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Start taxable vs pay off <1.5% variable student loans in CoronaBear market

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  • Start taxable vs pay off <1.5% variable student loans in CoronaBear market

    Apologies if this is a repetitive question, but COVID-19 has changed circumstances enough to where I'm questioning my original plan to pay off all student loans before starting a taxable account.

    Stats:
    Married, early career dual-physican surgical subspecialists (32 yo and 37 yo), no children, no house (rent is 2K month), owned cars
    Salary: ~515K yearly combined (jobs are safe for now as employee physicians, despite severely reduced workload)
    Loans: ~395K total, ~8K monthly payment, all in 5 year variable private re-financed loans tied to LIBOR index, average interest rate currently is 1.3%
    Retirement: ~100K total in retirement accounts (Roth 401k, TSP, Roth IRAs, HSAs); 100% stock all in cheap index funds
    E-fund: 25K in Ally savings
    Taxable investing account: Zero

    Our initial plan was to hammer down the student loans with our excess cash flow, but the very low interest rates and the current recession is forcing me to rethink our plan. We will max our retirement protected space in a month or so. We don't love work and early/partial retirement is definitely in our plans, earlier the better. As you can see, we are fairly aggressive with our allocation and I believe we have a high-risk tolerance considering our earnings potential. The loss in retirement accounts with CoronaBear has not bothered us at all, although it helps that it's a small amount. Planning on kids and a house in the next few years, pending what the world looks like in the next 6-12 months.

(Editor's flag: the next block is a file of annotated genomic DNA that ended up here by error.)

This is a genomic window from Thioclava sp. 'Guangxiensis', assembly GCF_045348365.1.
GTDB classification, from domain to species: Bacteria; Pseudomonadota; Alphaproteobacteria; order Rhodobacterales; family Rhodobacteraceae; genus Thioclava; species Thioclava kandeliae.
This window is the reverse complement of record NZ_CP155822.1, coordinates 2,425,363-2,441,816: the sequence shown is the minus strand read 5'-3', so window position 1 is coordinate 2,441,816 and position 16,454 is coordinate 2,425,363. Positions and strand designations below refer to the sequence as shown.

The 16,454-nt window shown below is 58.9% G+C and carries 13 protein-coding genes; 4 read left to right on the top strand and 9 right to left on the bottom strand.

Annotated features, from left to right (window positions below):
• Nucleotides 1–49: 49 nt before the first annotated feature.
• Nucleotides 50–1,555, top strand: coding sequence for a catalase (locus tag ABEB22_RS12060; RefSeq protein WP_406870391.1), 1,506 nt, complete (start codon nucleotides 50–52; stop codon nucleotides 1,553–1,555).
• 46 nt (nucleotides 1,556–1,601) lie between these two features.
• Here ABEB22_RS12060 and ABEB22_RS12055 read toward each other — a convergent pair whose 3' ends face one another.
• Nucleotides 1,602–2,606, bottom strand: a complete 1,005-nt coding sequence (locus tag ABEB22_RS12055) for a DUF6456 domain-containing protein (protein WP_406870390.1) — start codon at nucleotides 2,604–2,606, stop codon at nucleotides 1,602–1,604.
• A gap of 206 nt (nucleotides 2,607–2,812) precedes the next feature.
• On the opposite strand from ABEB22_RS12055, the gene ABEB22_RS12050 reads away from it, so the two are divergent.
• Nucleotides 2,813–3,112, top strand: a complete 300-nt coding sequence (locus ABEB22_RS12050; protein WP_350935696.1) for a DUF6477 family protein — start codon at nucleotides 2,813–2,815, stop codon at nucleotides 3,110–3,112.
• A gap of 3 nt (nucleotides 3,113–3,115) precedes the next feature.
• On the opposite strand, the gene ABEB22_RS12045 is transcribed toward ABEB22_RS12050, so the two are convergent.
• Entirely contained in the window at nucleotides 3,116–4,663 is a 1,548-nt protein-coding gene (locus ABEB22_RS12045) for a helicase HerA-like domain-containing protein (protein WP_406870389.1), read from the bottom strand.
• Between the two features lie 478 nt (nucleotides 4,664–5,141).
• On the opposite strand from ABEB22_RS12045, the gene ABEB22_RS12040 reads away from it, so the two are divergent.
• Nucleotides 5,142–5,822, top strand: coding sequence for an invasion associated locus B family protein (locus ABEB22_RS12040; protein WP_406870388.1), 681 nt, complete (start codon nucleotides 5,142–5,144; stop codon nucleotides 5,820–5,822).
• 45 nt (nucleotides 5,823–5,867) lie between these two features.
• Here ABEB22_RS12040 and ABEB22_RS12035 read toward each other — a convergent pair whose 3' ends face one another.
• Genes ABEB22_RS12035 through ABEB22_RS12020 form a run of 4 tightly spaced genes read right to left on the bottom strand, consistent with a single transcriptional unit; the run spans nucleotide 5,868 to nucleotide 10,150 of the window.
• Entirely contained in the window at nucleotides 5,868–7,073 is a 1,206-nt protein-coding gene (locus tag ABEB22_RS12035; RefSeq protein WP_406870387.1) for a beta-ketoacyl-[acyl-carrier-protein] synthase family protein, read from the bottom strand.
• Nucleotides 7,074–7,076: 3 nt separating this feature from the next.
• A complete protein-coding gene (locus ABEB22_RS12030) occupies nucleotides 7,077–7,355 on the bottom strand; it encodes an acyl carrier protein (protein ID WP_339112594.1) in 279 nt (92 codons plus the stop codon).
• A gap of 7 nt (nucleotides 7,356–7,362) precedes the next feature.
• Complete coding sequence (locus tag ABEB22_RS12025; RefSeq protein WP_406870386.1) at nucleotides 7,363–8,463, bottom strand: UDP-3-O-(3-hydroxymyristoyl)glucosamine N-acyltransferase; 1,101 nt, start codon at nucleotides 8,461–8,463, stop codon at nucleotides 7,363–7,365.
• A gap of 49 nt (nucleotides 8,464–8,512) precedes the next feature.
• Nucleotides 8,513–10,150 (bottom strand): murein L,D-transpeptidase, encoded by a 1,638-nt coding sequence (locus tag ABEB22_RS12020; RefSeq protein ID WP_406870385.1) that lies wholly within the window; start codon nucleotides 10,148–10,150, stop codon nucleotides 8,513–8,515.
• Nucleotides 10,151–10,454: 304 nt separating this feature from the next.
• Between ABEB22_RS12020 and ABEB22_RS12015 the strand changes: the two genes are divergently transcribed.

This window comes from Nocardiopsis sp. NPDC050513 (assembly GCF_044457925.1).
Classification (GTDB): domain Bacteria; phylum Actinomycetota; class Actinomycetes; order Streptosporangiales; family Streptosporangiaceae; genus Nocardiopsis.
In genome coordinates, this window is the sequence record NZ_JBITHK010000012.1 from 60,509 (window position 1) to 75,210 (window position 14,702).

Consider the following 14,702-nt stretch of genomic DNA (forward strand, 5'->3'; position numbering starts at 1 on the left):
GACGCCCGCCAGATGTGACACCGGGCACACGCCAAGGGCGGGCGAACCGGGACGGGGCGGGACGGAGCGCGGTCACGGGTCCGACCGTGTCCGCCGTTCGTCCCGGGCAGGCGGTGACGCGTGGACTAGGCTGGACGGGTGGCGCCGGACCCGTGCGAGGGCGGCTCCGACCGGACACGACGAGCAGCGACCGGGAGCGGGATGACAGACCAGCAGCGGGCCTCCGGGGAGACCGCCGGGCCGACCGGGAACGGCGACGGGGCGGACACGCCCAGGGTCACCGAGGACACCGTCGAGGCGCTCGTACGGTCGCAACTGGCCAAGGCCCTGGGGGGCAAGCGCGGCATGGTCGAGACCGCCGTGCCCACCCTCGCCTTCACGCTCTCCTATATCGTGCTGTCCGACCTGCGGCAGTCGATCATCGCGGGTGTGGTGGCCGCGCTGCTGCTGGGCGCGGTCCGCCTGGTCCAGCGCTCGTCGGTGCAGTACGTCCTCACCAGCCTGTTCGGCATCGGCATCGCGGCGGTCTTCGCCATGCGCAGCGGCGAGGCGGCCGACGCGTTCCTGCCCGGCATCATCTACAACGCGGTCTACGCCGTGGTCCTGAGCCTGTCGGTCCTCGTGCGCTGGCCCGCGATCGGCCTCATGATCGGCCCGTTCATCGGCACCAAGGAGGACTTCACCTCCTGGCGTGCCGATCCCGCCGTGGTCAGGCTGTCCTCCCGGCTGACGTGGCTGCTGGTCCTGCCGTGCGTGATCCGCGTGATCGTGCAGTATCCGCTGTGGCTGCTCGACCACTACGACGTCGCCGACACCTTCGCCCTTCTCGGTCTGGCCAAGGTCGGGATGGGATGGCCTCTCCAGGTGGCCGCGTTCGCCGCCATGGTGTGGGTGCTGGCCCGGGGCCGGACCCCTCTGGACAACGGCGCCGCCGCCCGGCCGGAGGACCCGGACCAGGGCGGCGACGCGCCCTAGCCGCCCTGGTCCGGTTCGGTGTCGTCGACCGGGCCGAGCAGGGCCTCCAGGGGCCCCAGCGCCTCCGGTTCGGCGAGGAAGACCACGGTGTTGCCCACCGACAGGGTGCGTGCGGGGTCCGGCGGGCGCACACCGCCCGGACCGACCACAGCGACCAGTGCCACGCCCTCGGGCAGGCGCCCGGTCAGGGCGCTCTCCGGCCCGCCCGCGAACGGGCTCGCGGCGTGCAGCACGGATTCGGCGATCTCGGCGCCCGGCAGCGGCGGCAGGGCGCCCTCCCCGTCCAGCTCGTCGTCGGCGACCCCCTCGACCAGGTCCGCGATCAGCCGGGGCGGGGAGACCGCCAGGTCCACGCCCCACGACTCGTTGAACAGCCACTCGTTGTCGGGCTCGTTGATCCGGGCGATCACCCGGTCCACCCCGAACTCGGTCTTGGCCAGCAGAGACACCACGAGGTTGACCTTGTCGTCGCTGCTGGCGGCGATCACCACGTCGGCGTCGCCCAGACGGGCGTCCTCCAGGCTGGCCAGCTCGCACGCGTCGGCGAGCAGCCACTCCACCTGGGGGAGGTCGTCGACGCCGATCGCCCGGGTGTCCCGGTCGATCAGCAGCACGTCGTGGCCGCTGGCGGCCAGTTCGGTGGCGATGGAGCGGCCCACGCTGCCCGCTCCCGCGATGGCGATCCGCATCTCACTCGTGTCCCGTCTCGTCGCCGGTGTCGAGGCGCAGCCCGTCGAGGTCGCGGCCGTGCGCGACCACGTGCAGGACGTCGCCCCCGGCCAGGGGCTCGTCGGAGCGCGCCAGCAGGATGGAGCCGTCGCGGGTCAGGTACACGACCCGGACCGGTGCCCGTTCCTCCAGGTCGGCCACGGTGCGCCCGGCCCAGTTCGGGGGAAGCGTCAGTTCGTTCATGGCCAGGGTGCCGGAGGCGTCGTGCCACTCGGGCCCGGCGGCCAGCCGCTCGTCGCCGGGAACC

It makes mathematical sense to just pay the minimum on loans and starting DCA'ing our excess cash flow into a taxable account. I will probably build the E-fund up a bit more considering the COVID world. I'd love some opinions regarding what others would do with the excess cash flow if you were in our situation. Probably makes best sense to build up cash reserves now and wait to see what happens with COVID. What do you guys think?

    thanks for any replies!

  • #2
    Are you at 20%+ Retirement Savings? Not counting HSA. You are at $100k, that’s short of one year.
    Gross-taxes-Retirement =spending
    Spending includes loan payments and surplus savings. No impact on wealth. Taxable vs loan? You do know the taxable could go down more. Or up or stay even. Making that choice based on covid is not really investing, but you can rationalize it, or not.

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    • #3
      The nice things ng about paying extra to your student loans is that if you get into trouble you can pause payment without consequence. As opposed to a mortgage where it does not matter if your head you still owe the same amount every month until the balance is gone.

      I would still try to have your loans paid off by 5 years. But you don't necessarily need to be more aggressive than that.